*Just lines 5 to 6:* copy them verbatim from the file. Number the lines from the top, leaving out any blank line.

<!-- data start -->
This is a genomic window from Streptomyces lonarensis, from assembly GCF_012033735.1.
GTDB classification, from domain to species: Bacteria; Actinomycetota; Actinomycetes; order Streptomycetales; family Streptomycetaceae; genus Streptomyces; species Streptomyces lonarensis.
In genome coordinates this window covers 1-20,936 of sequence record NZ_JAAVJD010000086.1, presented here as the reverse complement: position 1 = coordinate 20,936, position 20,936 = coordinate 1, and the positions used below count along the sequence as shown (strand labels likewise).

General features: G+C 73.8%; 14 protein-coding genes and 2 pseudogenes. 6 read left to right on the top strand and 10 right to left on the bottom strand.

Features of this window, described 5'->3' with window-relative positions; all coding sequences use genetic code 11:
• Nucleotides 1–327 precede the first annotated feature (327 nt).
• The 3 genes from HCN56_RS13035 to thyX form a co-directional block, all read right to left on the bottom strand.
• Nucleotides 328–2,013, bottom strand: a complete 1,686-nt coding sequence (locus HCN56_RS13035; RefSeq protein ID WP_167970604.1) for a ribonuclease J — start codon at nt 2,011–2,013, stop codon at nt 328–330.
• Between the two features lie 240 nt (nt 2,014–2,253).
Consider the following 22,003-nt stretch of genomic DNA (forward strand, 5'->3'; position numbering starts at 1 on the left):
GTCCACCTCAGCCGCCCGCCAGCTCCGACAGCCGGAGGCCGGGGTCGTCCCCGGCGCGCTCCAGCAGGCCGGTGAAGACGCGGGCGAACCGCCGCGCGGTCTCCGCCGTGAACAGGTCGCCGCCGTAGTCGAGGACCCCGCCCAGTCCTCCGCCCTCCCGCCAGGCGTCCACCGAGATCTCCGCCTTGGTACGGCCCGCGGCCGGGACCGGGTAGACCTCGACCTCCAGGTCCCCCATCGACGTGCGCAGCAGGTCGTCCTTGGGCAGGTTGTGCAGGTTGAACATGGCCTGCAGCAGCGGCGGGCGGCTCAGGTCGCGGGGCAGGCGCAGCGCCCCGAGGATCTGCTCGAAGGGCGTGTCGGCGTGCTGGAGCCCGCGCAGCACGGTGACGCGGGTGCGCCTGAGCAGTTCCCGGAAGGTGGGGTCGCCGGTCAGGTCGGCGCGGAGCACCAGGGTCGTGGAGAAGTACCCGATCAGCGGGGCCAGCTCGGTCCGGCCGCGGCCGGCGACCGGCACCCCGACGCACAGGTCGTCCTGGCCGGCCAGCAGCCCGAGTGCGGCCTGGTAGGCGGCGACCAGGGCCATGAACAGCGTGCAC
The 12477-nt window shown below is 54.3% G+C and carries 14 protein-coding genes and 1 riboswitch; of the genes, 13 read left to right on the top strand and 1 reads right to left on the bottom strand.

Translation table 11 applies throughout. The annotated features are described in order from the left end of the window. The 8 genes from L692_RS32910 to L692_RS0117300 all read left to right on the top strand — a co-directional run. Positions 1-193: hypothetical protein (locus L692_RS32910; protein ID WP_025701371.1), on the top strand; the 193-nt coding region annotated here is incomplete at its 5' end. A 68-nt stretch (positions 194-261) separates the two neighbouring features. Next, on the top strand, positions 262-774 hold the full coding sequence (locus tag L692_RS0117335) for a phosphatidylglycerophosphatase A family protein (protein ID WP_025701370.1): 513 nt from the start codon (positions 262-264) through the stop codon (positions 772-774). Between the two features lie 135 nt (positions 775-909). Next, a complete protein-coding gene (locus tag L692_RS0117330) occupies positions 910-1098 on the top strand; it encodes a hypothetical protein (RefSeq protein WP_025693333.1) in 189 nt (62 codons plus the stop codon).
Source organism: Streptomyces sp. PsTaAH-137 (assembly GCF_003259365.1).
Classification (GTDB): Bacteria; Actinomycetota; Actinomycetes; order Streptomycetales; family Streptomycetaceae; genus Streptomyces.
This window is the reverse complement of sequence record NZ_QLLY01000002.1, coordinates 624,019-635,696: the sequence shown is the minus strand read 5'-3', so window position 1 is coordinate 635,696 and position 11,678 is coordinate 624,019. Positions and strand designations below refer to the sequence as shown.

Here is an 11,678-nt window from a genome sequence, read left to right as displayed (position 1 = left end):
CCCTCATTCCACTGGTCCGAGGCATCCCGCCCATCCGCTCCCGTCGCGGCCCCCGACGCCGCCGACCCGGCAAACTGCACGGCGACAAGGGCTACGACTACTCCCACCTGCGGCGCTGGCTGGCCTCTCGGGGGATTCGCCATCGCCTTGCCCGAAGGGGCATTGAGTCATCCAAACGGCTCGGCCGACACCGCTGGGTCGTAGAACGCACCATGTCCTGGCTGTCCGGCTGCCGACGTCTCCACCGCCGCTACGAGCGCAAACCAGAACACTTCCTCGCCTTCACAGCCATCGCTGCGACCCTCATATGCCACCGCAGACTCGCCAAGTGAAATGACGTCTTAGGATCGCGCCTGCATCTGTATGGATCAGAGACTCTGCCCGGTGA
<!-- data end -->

Features of this window, described 5'->3' with window-relative positions; all coding sequences use genetic code 11:
• Nucleotides 1–327 precede the first annotated feature (327 nt).